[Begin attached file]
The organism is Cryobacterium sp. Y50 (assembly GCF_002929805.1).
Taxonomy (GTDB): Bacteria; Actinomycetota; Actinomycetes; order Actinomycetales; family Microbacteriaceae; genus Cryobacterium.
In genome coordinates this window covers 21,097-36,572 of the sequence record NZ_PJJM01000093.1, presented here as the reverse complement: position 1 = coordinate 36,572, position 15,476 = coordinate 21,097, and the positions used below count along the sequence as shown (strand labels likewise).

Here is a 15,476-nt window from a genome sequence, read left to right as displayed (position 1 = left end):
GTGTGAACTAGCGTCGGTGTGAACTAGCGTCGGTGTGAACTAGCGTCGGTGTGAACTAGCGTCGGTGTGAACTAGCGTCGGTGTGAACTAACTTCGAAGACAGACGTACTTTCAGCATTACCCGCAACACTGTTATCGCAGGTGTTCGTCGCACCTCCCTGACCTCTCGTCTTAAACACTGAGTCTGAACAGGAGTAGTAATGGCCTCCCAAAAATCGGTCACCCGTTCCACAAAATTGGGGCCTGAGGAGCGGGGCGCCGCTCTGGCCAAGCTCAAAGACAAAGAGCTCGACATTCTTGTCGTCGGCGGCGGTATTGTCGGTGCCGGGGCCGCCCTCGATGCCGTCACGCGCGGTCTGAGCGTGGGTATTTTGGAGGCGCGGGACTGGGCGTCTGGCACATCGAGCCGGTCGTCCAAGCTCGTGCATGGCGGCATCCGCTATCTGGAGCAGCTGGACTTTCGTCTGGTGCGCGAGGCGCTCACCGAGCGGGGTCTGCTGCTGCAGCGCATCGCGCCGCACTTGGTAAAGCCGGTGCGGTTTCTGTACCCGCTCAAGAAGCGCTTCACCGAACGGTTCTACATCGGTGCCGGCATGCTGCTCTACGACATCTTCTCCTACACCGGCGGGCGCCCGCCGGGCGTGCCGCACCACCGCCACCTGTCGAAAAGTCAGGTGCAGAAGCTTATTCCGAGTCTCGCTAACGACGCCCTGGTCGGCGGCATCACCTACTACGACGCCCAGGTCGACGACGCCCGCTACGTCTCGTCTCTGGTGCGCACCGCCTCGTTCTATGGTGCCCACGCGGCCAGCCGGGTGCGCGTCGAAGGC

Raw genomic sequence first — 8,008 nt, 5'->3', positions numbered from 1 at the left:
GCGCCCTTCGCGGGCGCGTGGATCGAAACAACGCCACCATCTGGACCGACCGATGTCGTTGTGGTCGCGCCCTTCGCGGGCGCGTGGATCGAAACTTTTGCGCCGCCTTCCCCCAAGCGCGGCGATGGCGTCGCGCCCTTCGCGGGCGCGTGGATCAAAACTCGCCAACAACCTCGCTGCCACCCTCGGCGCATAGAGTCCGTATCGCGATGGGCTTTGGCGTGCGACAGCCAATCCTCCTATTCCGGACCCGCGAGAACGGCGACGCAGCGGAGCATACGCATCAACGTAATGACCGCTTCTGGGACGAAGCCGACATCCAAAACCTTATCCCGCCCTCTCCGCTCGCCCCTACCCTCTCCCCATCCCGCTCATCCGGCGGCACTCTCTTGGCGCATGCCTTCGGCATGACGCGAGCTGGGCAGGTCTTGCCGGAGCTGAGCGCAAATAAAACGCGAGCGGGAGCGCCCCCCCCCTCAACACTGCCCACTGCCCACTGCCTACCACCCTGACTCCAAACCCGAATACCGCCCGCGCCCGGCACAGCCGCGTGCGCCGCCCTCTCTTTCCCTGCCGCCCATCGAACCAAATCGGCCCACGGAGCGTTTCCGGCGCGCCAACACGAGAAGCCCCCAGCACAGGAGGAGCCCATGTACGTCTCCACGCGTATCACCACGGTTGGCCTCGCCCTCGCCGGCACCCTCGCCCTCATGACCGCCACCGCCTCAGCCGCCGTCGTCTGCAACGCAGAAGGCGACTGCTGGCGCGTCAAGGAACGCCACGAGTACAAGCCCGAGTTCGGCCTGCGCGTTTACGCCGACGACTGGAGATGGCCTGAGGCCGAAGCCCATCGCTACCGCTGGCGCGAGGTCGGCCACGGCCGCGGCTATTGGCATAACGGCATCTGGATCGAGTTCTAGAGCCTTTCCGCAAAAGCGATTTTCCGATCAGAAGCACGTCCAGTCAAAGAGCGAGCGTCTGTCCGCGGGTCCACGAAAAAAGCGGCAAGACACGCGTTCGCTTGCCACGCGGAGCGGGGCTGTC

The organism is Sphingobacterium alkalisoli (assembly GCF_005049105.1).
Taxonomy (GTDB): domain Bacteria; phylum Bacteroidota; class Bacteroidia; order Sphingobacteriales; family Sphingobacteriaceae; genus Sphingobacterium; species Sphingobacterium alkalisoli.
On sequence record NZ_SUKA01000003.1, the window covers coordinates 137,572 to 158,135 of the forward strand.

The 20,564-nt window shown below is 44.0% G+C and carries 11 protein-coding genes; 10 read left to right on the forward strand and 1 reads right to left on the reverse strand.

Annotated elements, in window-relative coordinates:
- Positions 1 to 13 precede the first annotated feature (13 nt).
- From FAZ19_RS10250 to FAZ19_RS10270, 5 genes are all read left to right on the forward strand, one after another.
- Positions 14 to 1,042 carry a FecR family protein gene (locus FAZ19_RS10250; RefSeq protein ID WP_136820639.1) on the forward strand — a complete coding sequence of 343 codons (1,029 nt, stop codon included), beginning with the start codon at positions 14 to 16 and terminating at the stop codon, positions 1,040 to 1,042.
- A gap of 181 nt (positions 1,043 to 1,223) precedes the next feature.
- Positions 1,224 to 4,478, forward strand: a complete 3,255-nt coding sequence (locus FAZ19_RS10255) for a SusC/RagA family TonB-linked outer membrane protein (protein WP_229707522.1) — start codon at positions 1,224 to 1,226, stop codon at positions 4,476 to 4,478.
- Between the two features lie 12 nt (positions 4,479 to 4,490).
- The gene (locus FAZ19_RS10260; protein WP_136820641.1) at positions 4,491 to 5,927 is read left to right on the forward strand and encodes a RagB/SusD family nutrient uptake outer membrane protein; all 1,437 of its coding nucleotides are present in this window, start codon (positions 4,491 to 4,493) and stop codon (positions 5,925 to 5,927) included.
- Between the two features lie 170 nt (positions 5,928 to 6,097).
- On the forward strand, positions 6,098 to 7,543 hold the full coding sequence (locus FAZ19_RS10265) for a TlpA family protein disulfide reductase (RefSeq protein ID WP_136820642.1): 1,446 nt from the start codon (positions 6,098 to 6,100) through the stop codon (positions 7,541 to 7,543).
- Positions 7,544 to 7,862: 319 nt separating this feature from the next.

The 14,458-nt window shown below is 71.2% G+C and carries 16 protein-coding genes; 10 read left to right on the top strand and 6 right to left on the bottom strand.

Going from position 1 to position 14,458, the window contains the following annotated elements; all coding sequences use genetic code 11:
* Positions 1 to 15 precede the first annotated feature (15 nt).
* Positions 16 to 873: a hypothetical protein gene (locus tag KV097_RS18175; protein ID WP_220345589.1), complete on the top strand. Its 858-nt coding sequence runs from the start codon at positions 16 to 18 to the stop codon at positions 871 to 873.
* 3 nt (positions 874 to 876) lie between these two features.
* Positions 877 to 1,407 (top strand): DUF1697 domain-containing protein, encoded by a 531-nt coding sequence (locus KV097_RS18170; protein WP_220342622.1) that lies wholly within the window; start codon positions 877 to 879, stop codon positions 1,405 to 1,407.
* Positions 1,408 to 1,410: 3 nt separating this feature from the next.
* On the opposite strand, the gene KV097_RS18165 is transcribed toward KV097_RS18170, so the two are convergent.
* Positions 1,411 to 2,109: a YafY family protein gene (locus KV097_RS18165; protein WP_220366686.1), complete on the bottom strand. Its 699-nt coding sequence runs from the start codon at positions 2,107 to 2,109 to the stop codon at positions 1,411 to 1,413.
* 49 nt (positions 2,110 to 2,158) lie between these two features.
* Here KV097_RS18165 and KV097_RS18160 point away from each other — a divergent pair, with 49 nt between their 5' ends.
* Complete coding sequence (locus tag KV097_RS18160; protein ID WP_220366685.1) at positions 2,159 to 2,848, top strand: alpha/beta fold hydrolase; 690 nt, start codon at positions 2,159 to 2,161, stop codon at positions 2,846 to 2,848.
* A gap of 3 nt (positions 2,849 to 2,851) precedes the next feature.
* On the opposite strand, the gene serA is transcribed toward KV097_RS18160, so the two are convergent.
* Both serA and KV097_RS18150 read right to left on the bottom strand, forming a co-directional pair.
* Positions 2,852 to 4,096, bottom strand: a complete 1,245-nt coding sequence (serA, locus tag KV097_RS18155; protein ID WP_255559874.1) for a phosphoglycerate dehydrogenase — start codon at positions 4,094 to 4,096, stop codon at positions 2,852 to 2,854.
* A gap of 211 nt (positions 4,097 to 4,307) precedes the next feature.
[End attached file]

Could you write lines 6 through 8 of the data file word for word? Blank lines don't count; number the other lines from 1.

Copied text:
Raw genomic sequence first — 8,008 nt, 5'->3', positions numbered from 1 at the left:
GCGCCCTTCGCGGGCGCGTGGATCGAAACAACGCCACCATCTGGACCGACCGATGTCGTTGTGGTCGCGCCCTTCGCGGGCGCGTGGATCGAAACTTTTGCGCCGCCTTCCCCCAAGCGCGGCGATGGCGTCGCGCCCTTCGCGGGCGCGTGGATCAAAACTCGCCAACAACCTCGCTGCCACCCTCGGCGCATAGAGTCCGTATCGCGATGGGCTTTGGCGTGCGACAGCCAATCCTCCTATTCCGGACCCGCGAGAACGGCGACGCAGCGGAGCATACGCATCAACGTAATGACCGCTTCTGGGACGAAGCCGACATCCAAAACCTTATCCCGCCCTCTCCGCTCGCCCCTACCCTCTCCCCATCCCGCTCATCCGGCGGCACTCTCTTGGCGCATGCCTTCGGCATGACGCGAGCTGGGCAGGTCTTGCCGGAGCTGAGCGCAAATAAAACGCGAGCGGGAGCGCCCCCCCCCTCAACACTGCCCACTGCCCACTGCCTACCACCCTGACTCCAAACCCGAATACCGCCCGCGCCCGGCACAGCCGCGTGCGCCGCCCTCTCTTTCCCTGCCGCCCATCGAACCAAATCGGCCCACGGAGCGTTTCCGGCGCGCCAACACGAGAAGCCCCCAGCACAGGAGGAGCCCATGTACGTCTCCACGCGTATCACCACGGTTGGCCTCGCCCTCGCCGGCACCCTCGCCCTCATGACCGCCACCGCCTCAGCCGCCGTCGTCTGCAACGCAGAAGGCGACTGCTGGCGCGTCAAGGAACGCCACGAGTACAAGCCCGAGTTCGGCCTGCGCGTTTACGCCGACGACTGGAGATGGCCTGAGGCCGAAGCCCATCGCTACCGCTGGCGCGAGGTCGGCCACGGCCGCGGCTATTGGCATAACGGCATCTGGATCGAGTTCTAGAGCCTTTCCGCAAAAGCGATTTTCCGATCAGAAGCACGTCCAGTCAAAGAGCGAGCGTCTGTCCGCGGGTCCACGAAAAAAGCGGCAAGACACGCGTTCGCTTGCCACGCGGAGCGGGGCTGTC

The organism is Sphingobacterium alkalisoli (assembly GCF_005049105.1).